How to enrol and for more information
Please contact the Adult Ed program to enrol for the above sessions.
If your organisation or agency has a group of individuals interested in sessions about accessing the ABS website, Census data and other products please contact Terri Fox on (03) 6222 5835 or email email@example.com.
Statistics Guide Our Future Health
Good data is the foundation of good policy. Increasingly, agencies are seeking quality statistics to inform decision-making. In today's whole-of-government policy environment, data is often located in several different agencies. In this context, collaboration between agencies is vital to ensure efficient access to, and use of, information.
Data sharing between agencies was fundamental to the development of the Primary Health Services Plan, part of Tasmania's Future Health Plan released earlier this year by the Department of Health and Human Services (DHHS). 'Future Health' is a comprehensive and strategic response to the significant challenges facing Tasmania's health system. These challenges include an ageing population, increases in the prevalence of chronic disease, the rising costs of health care, and a declining workforce.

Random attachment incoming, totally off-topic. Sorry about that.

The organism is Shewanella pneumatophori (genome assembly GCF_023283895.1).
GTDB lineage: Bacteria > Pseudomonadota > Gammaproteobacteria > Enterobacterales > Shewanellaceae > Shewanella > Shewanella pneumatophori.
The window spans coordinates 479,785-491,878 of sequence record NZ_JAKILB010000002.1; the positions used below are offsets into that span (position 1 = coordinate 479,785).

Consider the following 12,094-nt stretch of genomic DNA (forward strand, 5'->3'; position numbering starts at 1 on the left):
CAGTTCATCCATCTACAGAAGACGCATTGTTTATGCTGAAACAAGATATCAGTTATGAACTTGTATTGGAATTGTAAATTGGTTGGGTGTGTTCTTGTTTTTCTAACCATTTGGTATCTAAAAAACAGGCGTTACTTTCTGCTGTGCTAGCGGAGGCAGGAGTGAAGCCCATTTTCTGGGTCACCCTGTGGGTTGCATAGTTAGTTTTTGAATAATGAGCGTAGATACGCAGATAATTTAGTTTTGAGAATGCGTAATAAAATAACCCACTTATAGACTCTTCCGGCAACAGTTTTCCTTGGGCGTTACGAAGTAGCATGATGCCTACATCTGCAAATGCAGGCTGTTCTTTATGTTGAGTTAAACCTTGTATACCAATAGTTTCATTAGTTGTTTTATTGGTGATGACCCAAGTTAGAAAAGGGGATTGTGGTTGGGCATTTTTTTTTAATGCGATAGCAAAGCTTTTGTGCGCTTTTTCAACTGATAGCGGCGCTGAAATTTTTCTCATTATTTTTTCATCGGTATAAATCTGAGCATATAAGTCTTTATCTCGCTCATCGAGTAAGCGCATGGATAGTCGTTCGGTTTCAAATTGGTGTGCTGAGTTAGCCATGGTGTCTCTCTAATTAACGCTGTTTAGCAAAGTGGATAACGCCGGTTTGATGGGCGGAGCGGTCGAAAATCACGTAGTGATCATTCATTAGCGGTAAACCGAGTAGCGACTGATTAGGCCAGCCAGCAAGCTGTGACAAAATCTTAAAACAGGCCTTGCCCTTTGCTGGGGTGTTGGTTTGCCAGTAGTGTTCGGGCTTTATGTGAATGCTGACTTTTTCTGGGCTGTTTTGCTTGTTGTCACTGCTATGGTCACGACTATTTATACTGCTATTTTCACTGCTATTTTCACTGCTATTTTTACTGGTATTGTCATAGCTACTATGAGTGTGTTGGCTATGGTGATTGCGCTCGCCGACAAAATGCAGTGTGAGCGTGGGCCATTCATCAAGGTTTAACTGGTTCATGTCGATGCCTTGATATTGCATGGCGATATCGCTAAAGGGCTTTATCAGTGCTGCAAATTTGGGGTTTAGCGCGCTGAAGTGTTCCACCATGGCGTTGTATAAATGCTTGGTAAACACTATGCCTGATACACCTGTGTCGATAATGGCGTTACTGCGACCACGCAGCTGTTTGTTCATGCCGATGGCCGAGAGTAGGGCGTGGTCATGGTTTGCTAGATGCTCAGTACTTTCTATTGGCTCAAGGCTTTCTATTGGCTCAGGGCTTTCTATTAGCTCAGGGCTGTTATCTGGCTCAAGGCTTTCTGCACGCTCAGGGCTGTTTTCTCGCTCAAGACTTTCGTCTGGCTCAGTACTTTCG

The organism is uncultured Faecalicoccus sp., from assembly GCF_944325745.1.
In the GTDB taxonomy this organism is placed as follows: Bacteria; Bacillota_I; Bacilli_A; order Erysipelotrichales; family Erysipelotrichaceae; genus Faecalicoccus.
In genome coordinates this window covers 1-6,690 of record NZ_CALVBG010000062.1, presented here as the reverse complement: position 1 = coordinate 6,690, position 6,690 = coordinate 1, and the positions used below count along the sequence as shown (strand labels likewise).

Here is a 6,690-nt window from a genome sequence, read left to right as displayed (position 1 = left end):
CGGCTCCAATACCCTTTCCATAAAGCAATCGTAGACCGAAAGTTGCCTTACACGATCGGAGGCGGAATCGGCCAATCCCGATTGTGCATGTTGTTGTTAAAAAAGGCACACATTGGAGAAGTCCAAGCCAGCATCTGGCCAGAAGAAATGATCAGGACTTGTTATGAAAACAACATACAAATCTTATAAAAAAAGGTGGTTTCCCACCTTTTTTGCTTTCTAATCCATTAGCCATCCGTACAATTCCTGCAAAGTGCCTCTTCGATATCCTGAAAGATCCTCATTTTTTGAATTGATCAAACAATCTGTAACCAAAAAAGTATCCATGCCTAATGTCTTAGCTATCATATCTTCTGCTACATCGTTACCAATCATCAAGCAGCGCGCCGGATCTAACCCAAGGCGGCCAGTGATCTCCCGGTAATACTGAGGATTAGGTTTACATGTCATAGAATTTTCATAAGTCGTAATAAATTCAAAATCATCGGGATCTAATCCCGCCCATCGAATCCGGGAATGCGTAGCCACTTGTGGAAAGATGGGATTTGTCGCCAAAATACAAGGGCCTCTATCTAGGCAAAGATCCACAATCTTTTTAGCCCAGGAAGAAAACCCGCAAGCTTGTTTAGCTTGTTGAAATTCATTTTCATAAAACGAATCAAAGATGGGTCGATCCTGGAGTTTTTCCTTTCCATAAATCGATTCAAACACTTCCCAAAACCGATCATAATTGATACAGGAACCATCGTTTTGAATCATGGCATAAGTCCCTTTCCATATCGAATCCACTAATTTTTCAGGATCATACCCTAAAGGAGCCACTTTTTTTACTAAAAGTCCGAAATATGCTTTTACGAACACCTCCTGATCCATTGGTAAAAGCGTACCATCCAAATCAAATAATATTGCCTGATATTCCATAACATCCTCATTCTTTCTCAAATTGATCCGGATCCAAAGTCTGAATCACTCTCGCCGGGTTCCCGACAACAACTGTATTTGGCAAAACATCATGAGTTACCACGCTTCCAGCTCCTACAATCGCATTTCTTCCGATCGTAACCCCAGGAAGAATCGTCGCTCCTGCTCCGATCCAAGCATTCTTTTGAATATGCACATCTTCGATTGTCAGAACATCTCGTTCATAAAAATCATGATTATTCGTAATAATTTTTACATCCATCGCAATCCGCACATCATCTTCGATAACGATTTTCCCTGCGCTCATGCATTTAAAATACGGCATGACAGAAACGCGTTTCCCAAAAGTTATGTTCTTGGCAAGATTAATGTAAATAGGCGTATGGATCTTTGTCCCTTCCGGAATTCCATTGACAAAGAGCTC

The Primary Health Services Plan outlines recommendations for the future delivery of primary health services in Tasmania. The Plan was developed following extensive stakeholder consultation, and data analysis led by a Data Working Group. This Working Group, made up of staff from DHHS, the Commonwealth Department of Health and Ageing (DoHA) and the ABS, gathered data during late 2006 and early 2007 to develop statistical health profiles for all 29 Local Government Areas (LGAs) in Tasmania. These profiles contain data identifying the current and predicted demand for, and supply and use of, health services in each LGA. For example: DHHS data on disease notification rates and ABS projections on the future ageing of the population helped illustrate future demand for services, while information on the number and type of health services delivered by DHHS and DoHA helped demonstrate service availability.